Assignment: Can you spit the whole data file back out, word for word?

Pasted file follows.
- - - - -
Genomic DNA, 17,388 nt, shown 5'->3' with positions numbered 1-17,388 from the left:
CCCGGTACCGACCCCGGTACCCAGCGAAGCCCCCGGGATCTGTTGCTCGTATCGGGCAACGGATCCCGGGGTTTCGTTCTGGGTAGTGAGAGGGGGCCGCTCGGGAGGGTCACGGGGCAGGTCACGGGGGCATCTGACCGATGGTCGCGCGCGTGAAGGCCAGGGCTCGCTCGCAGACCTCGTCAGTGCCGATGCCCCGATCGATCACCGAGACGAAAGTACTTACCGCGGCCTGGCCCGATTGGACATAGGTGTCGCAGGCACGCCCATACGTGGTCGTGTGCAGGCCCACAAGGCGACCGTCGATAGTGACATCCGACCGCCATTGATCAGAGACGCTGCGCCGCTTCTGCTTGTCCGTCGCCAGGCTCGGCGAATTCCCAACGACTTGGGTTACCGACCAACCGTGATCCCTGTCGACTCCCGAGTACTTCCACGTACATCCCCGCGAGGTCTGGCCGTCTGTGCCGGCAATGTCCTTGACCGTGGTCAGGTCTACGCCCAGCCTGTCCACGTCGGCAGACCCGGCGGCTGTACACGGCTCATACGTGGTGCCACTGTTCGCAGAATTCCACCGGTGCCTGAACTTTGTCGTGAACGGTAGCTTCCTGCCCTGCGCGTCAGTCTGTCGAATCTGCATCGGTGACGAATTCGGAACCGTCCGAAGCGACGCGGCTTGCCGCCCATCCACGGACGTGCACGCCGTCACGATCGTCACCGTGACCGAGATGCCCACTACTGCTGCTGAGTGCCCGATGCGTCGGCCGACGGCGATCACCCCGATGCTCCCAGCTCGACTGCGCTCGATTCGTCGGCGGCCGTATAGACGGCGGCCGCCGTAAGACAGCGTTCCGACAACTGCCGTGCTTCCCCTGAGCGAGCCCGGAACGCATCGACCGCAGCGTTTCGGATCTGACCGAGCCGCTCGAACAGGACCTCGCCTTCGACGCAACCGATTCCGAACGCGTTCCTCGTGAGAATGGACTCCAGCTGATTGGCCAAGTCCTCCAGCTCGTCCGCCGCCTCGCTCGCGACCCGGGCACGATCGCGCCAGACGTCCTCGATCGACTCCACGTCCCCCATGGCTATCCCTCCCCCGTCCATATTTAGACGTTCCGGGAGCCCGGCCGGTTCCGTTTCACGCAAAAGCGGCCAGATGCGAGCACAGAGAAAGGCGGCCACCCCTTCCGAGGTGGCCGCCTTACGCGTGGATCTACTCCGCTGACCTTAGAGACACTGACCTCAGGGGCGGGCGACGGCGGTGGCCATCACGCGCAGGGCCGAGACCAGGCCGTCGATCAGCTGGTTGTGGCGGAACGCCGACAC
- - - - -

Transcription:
Genomic DNA, 17,388 nt, shown 5'->3' with positions numbered 1-17,388 from the left:
CCCGGTACCGACCCCGGTACCCAGCGAAGCCCCCGGGATCTGTTGCTCGTATCGGGCAACGGATCCCGGGGTTTCGTTCTGGGTAGTGAGAGGGGGCCGCTCGGGAGGGTCACGGGGCAGGTCACGGGGGCATCTGACCGATGGTCGCGCGCGTGAAGGCCAGGGCTCGCTCGCAGACCTCGTCAGTGCCGATGCCCCGATCGATCACCGAGACGAAAGTACTTACCGCGGCCTGGCCCGATTGGACATAGGTGTCGCAGGCACGCCCATACGTGGTCGTGTGCAGGCCCACAAGGCGACCGTCGATAGTGACATCCGACCGCCATTGATCAGAGACGCTGCGCCGCTTCTGCTTGTCCGTCGCCAGGCTCGGCGAATTCCCAACGACTTGGGTTACCGACCAACCGTGATCCCTGTCGACTCCCGAGTACTTCCACGTACATCCCCGCGAGGTCTGGCCGTCTGTGCCGGCAATGTCCTTGACCGTGGTCAGGTCTACGCCCAGCCTGTCCACGTCGGCAGACCCGGCGGCTGTACACGGCTCATACGTGGTGCCACTGTTCGCAGAATTCCACCGGTGCCTGAACTTTGTCGTGAACGGTAGCTTCCTGCCCTGCGCGTCAGTCTGTCGAATCTGCATCGGTGACGAATTCGGAACCGTCCGAAGCGACGCGGCTTGCCGCCCATCCACGGACGTGCACGCCGTCACGATCGTCACCGTGACCGAGATGCCCACTACTGCTGCTGAGTGCCCGATGCGTCGGCCGACGGCGATCACCCCGATGCTCCCAGCTCGACTGCGCTCGATTCGTCGGCGGCCGTATAGACGGCGGCCGCCGTAAGACAGCGTTCCGACAACTGCCGTGCTTCCCCTGAGCGAGCCCGGAACGCATCGACCGCAGCGTTTCGGATCTGACCGAGCCGCTCGAACAGGACCTCGCCTTCGACGCAACCGATTCCGAACGCGTTCCTCGTGAGAATGGACTCCAGCTGATTGGCCAAGTCCTCCAGCTCGTCCGCCGCCTCGCTCGCGACCCGGGCACGATCGCGCCAGACGTCCTCGATCGACTCCACGTCCCCCATGGCTATCCCTCCCCCGTCCATATTTAGACGTTCCGGGAGCCCGGCCGGTTCCGTTTCACGCAAAAGCGGCCAGATGCGAGCACAGAGAAAGGCGGCCACCCCTTCCGAGGTGGCCGCCTTACGCGTGGATCTACTCCGCTGACCTTAGAGACACTGACCTCAGGGGCGGGCGACGGCGGTGGCCATCACGCGCAGGGCCGAGACCAGGCCGTCGATCAGCTGGTTGTGGCGGAACGCCGACAC